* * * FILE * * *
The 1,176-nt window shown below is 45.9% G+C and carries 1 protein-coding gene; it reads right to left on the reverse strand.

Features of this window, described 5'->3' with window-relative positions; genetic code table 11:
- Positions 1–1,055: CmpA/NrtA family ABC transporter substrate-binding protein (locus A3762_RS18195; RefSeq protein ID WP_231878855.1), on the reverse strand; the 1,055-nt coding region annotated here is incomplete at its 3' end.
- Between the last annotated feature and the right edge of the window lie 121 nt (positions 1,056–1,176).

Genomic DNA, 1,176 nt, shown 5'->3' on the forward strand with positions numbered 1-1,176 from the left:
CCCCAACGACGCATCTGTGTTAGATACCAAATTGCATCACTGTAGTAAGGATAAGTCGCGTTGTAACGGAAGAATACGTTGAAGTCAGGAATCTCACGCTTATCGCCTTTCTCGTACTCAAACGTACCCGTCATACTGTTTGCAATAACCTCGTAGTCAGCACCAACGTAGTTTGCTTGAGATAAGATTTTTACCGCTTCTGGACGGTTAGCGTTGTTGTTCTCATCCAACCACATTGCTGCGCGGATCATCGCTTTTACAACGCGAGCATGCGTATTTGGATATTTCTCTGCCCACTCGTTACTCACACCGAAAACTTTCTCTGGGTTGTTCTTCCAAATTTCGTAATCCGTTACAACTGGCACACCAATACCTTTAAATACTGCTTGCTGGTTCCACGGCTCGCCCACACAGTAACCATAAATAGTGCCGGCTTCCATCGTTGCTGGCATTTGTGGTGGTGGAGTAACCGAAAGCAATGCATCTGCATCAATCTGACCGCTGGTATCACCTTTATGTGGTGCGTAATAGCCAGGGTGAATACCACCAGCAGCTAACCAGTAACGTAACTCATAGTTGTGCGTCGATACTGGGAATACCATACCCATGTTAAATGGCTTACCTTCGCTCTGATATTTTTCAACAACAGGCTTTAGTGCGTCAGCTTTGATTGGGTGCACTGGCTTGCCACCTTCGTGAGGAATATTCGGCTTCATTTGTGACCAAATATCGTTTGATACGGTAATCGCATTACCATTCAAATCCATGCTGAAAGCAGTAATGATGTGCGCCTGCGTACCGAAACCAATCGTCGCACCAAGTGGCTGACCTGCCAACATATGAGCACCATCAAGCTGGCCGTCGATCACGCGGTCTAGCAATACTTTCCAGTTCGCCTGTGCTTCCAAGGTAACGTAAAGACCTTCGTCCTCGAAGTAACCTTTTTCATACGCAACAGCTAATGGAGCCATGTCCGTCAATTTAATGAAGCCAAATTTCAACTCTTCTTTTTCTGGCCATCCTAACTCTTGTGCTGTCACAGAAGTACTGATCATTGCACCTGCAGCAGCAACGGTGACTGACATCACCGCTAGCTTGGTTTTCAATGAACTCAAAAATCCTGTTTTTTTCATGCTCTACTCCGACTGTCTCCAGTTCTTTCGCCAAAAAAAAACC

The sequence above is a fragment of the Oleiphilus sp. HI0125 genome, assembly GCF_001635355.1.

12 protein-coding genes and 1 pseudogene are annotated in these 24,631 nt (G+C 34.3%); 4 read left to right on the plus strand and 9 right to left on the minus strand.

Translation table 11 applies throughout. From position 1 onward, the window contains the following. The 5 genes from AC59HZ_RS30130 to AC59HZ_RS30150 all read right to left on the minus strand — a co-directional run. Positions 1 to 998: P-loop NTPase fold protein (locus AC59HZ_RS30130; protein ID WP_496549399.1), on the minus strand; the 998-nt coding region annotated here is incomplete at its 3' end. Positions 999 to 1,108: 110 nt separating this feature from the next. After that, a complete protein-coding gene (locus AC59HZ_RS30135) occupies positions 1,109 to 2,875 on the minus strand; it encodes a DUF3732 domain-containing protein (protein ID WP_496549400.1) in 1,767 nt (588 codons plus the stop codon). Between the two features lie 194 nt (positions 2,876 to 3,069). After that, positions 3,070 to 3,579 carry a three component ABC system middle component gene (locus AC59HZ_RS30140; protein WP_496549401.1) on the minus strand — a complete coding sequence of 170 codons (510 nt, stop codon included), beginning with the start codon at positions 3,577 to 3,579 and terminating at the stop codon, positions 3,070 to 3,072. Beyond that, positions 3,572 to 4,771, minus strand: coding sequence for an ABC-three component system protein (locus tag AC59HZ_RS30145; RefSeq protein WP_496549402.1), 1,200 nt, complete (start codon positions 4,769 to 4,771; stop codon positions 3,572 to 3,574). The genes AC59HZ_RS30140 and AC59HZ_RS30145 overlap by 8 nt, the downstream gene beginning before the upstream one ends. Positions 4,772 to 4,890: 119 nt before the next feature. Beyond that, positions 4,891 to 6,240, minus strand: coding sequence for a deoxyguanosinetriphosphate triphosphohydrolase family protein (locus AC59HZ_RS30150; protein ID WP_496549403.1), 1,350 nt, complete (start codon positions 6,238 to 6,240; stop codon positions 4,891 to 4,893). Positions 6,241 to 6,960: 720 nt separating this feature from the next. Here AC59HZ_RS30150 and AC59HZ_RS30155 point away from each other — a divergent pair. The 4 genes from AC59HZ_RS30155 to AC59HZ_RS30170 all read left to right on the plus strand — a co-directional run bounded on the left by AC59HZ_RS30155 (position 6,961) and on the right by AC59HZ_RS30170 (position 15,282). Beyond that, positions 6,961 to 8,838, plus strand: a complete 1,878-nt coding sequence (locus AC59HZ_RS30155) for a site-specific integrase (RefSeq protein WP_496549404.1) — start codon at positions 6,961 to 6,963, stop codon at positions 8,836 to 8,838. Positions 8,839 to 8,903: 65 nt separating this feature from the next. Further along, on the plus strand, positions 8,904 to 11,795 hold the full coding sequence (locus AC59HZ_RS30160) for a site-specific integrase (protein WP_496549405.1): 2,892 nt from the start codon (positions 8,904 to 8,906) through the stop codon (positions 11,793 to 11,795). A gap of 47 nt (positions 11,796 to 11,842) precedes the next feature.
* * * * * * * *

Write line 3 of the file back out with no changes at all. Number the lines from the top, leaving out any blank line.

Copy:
- Positions 1–1,055: CmpA/NrtA family ABC transporter substrate-binding protein (locus A3762_RS18195; RefSeq protein ID WP_231878855.1), on the reverse strand; the 1,055-nt coding region annotated here is incomplete at its 3' end.